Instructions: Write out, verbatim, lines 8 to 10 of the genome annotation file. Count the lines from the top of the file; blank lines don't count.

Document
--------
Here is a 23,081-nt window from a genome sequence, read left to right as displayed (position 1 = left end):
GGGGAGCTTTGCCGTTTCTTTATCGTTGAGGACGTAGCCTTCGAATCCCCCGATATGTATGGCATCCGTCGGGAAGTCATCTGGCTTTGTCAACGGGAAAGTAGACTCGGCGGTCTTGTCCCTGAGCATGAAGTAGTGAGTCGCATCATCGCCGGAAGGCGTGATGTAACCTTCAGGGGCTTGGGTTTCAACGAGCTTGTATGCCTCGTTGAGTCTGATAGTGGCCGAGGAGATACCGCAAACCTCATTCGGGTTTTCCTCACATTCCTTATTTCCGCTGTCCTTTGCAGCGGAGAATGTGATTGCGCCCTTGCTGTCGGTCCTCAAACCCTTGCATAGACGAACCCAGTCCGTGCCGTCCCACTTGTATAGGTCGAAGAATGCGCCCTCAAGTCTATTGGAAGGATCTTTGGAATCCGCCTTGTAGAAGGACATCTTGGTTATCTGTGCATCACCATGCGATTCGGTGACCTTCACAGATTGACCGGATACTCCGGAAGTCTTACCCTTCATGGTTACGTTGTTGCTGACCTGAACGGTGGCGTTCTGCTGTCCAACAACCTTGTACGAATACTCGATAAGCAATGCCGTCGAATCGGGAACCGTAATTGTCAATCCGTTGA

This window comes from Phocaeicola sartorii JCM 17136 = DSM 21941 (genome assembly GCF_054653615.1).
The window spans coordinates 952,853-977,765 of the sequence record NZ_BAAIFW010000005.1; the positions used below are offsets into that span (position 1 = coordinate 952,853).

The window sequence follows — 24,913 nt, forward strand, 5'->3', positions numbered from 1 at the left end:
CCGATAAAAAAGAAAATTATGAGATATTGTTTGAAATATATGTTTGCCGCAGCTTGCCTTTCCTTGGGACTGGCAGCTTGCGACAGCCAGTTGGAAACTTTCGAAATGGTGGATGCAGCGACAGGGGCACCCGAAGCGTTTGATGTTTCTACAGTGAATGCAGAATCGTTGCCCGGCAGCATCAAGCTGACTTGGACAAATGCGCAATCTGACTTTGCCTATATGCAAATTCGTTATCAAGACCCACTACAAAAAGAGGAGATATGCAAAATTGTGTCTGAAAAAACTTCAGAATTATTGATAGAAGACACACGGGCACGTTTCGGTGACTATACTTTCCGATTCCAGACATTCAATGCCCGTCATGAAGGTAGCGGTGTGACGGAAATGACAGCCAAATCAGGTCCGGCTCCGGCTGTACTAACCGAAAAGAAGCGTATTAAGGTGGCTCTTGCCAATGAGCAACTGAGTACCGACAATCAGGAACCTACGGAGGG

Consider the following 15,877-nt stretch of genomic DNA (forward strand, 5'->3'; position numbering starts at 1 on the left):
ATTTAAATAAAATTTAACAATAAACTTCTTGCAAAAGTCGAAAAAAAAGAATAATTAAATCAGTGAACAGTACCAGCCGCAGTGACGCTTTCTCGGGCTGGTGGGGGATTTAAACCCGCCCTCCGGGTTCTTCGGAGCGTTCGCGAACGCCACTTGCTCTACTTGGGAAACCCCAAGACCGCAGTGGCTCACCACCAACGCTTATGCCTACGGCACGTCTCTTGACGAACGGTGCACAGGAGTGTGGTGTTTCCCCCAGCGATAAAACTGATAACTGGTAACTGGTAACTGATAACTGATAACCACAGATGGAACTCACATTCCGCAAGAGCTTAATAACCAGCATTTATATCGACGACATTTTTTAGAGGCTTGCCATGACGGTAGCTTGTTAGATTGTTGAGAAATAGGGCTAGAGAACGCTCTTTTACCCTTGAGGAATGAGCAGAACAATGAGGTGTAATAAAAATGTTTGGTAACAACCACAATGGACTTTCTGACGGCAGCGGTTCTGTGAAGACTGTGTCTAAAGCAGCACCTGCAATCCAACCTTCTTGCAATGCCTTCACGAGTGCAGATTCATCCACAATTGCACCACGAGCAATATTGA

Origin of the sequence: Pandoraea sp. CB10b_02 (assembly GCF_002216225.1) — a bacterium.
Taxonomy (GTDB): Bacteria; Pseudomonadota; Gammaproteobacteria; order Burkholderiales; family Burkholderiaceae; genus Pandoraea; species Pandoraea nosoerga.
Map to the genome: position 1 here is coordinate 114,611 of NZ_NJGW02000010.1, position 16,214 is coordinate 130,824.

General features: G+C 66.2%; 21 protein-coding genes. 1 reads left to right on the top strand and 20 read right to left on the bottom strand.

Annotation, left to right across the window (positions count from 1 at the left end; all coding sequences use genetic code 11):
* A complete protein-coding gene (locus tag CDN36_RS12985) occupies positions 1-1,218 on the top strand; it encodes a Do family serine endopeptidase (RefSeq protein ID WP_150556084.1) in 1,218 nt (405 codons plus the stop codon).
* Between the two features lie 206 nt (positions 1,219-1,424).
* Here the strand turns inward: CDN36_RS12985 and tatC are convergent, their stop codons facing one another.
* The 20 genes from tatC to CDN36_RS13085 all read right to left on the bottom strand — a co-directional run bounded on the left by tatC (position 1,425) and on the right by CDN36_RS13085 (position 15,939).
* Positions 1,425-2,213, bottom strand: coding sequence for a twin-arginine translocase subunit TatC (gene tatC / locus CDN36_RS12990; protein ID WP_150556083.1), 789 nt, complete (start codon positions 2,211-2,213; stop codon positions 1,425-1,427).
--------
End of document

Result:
ATTTAAATAAAATTTAACAATAAACTTCTTGCAAAAGTCGAAAAAAAAGAATAATTAAATCAGTGAACAGTACCAGCCGCAGTGACGCTTTCTCGGGCTGGTGGGGGATTTAAACCCGCCCTCCGGGTTCTTCGGAGCGTTCGCGAACGCCACTTGCTCTACTTGGGAAACCCCAAGACCGCAGTGGCTCACCACCAACGCTTATGCCTACGGCACGTCTCTTGACGAACGGTGCACAGGAGTGTGGTGTTTCCCCCAGCGATAAAACTGATAACTGGTAACTGGTAACTGATAACTGATAACCACAGATGGAACTCACATTCCGCAAGAGCTTAATAACCAGCATTTATATCGACGACATTTTTTAGAGGCTTGCCATGACGGTAGCTTGTTAGATTGTTGAGAAATAGGGCTAGAGAACGCTCTTTTACCCTTGAGGAATGAGCAGAACAATGAGGTGTAATAAAAATGTTTGGTAACAACCACAATGGACTTTCTGACGGCAGCGGTTCTGTGAAGACTGTGTCTAAAGCAGCACCTGCAATCCAACCTTCTTGCAATGCCTTCACGAGTGCAGATTCATCCACAATTGCACCACGAGCAATATTGA

Origin of the sequence: Pandoraea sp. CB10b_02 (assembly GCF_002216225.1) — a bacterium.
Taxonomy (GTDB): Bacteria; Pseudomonadota; Gammaproteobacteria; order Burkholderiales; family Burkholderiaceae; genus Pandoraea; species Pandoraea nosoerga.